Think about your first time behind the wheel. Plenty has changed about cars since you learned to drive, including GPS systems and the mobile device that shouldn’t distract you. However, the surface you drive on just hasn’t kept up. Asphalt is stuck in the stone age.
An Idaho startup, Solar Roadways, believes that it’s time to change that. Why doesn’t pavement generate power from the sun that beats down on it all day? With LED lights built in, roads could become emergency signs, warning of a wreck around the bend. And an integrated heating element could melt snow and ice, rendering salt and snowplows superfluous.
Solar Roadways promises all that and more — like no more potholes (or pothole repair crews causing backups.) And the company has attracted an astonishing amount of attention online. One of its videos was viewed more than 16 million times over the last month, and a “crowd-funding” campaign on the site Indiegogo has pulled in more than $2 million.
While the concept clearly catches the imagination, most people who have researched, funded, or tried to roll out solar projects will tell you that surface streets and freeways are probably the last places they would want to deploy solar panels. “This seems like one of the longest putts you could come up with in solar,” says Ian Bowles, an energy investor at Windsail Capital and former energy official in Massachusetts and Washington.
“There’s something really intriguing about it,” says Jim Paull, founder of Stellaris Corp., a North Andover company developing windows that can produce power from the sun. “But the list of practical problems with this are just endless.”
All the skepticism just adds to the outsider cred of Scott and Julie Brusaw, the husband-and-wife team behind Solar Roadways. They’re in northern Idaho, not Silicon Valley. They have no venture capital funding. But they’ve been thinking for more than a decade about the possibility of turning roads into a more positive part of the world’s infrastructure.
Scott Brusaw says that he isn’t sure yet how the cost of building a mile of a solar road or parking lot would compare to a traditional asphalt one. But he emphasizes the layers of cost involved in maintaining asphalt roads: his technology would eliminate line painting and repainting, snow removal, and pothole repair. His hexagonal modules, with photovoltaic cells, heating elements, and LEDs embedded in ruggedized glass, could be removed and replaced by a single maintenance worker, he says.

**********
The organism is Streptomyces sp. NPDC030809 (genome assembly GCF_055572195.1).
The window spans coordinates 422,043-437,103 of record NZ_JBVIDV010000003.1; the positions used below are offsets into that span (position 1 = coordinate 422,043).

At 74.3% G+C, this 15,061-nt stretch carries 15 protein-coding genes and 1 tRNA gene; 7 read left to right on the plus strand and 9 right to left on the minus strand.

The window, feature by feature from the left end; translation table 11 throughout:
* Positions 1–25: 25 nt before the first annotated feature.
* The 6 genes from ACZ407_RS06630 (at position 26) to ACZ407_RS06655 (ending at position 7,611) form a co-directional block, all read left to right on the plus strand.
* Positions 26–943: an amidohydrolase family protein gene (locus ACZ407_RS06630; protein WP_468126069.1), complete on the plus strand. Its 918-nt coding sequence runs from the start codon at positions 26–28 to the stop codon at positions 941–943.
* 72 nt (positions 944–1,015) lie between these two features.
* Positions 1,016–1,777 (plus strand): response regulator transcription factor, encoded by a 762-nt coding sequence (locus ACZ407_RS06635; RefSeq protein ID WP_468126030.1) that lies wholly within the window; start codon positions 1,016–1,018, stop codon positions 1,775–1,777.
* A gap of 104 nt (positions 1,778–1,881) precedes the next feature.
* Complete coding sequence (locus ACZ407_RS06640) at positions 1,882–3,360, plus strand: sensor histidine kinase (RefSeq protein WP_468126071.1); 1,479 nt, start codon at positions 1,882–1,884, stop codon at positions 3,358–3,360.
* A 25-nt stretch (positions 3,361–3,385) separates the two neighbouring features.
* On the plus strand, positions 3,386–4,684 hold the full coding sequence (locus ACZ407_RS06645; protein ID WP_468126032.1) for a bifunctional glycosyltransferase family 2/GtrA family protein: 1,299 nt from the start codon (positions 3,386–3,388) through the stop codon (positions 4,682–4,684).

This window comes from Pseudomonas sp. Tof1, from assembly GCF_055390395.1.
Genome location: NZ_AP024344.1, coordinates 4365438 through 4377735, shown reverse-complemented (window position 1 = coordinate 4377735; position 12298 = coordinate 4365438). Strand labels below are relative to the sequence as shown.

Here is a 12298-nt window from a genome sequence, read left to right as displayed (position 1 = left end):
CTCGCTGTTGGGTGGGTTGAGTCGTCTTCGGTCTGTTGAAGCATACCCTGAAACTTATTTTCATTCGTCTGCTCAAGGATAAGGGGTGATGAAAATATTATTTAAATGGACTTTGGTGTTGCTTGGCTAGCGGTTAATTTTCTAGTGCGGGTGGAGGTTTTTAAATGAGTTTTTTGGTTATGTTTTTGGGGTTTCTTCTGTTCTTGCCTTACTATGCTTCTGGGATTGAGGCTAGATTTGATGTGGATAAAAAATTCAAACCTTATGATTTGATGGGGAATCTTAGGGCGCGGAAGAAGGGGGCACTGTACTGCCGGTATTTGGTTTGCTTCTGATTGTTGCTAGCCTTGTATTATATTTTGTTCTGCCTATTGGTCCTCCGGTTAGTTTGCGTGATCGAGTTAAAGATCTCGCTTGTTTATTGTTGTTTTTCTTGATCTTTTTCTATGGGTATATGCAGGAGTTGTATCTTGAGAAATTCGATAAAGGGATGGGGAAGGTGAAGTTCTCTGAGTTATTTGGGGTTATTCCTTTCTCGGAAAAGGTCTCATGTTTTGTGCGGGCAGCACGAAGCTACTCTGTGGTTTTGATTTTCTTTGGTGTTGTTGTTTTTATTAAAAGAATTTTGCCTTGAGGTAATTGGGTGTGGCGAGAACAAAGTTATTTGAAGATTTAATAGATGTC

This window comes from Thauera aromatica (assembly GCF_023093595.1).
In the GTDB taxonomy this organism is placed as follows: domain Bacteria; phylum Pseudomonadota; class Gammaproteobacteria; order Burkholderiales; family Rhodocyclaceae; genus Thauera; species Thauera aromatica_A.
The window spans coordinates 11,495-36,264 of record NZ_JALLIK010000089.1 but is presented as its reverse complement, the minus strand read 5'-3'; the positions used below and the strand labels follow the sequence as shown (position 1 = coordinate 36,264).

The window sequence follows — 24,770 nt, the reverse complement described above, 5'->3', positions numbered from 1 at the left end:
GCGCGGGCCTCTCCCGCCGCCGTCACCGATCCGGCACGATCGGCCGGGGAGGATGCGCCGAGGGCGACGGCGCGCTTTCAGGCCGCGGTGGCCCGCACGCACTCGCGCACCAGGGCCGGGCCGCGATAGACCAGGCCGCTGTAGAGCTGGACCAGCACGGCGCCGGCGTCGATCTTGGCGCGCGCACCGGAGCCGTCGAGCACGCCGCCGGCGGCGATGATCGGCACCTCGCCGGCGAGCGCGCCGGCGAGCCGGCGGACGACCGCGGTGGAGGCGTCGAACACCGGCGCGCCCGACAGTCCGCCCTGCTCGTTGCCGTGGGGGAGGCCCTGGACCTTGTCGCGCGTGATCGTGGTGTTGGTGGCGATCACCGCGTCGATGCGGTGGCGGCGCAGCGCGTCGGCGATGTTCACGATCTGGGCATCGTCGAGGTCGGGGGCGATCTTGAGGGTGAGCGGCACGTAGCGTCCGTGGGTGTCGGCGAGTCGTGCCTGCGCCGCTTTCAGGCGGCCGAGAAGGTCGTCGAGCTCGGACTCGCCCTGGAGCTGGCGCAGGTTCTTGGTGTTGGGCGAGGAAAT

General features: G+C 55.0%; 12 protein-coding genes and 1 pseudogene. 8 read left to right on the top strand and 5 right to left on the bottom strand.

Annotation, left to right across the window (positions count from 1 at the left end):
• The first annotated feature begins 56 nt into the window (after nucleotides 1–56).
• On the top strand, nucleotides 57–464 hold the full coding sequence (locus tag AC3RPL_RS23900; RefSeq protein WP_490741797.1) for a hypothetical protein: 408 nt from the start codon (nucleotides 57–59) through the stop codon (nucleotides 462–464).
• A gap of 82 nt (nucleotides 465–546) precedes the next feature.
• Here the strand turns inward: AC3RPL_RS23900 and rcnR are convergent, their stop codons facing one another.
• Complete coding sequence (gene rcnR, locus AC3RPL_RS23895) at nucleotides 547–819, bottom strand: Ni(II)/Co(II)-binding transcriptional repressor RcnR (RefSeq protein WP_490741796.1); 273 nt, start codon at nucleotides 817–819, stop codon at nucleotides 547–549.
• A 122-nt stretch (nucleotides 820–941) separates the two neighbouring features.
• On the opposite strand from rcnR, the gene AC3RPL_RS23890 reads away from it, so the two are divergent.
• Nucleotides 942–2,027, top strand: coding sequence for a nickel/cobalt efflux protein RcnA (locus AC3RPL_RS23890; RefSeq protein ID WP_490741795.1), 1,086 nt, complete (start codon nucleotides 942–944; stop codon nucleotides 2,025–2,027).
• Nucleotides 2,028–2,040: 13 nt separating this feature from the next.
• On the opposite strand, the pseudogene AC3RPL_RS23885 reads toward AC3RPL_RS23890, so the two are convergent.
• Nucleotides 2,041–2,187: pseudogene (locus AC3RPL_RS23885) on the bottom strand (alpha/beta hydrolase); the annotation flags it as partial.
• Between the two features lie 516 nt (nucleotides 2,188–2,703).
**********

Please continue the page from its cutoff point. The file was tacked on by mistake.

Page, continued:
With the money he’s raising on Indiegogo, he hopes to hire additional engineers, rent an office, finalize the design, and start manufacturing modules over the winter. Brusaw says that he has spoken with the mayor and public works director of Sandpoint, Idaho, near where he lives, who want the parking lot at the town’s welcome center to be the company’s first installation. “They want to be the first solar road city,” he says.
Still, his team has a lot to prove related to cost, durability, and the realities of maintaining a solar road. Paull observes that solar cells don’t operate well in extreme heat, and that keeping the glass on the surface clean enough to let light penetrate will be a challenge. (Driving 65 miles per hour on glass? Brusaw says a texturized surface would provide traction.)
Highway and public works departments are conservative buyers, adds Bowles, since they are responsible for maintaining roads over the span of decades. He also points out that there are still plenty of rooftops, roadside utility poles, and open brownfield sites that would be more hospitable places for solar panels.
The price of solar panels has dropped 77 percent over the last seven years, says Tonio Buonassisi, the founder of MIT’s Photovoltaic Research Laboratory, and that “invites entrepreneurs to take a fresh look at integrating solar into functional products, including billboards, roof tiles, clothing, accessories, vehicles, and even roads. ”
But, he adds, investors — and hopefully government agencies, too — will evaluate the costs and benefits of those kind of integrated products against plunking more traditional solar arrays atop buildings and on unused land, he says.
It’s hard to ignore 46,000 people opening their wallets to fund a startup like Solar Roadways — they get things like t-shirts and coffee mugs in return for their nondeductible donations — just because they believe in its vision. You can read this in one of two ways: either people voting with their credit cards for something they see as a positive societal change, or being ill-informed about what’s plausible, and unaware of the best places to install photovoltaic technology.
If Solar Roadways spends $2 million and gets nowhere, Paull worries that “it could make it more difficult for people to do things like this. It will muddy the waters for other crowdfunding efforts to support good technology.”
I never root against motivated entrepreneurs, even when their ideas seem outlandish. In the world of democratized online fund-raising — just as in the worlds of venture capital, stock exchanges, or government research grants — we’ll see millions of dollars spent that don’t lead to the hoped-for destination.
All of Solar Roadways’ promises, to me, start to sound like a late-night infomercial about one of those kitchen gadgets that does everything. But whatever your take on their vision, perhaps we agree on this: Progress happens when we make bets on a wide range of visions about society’s future.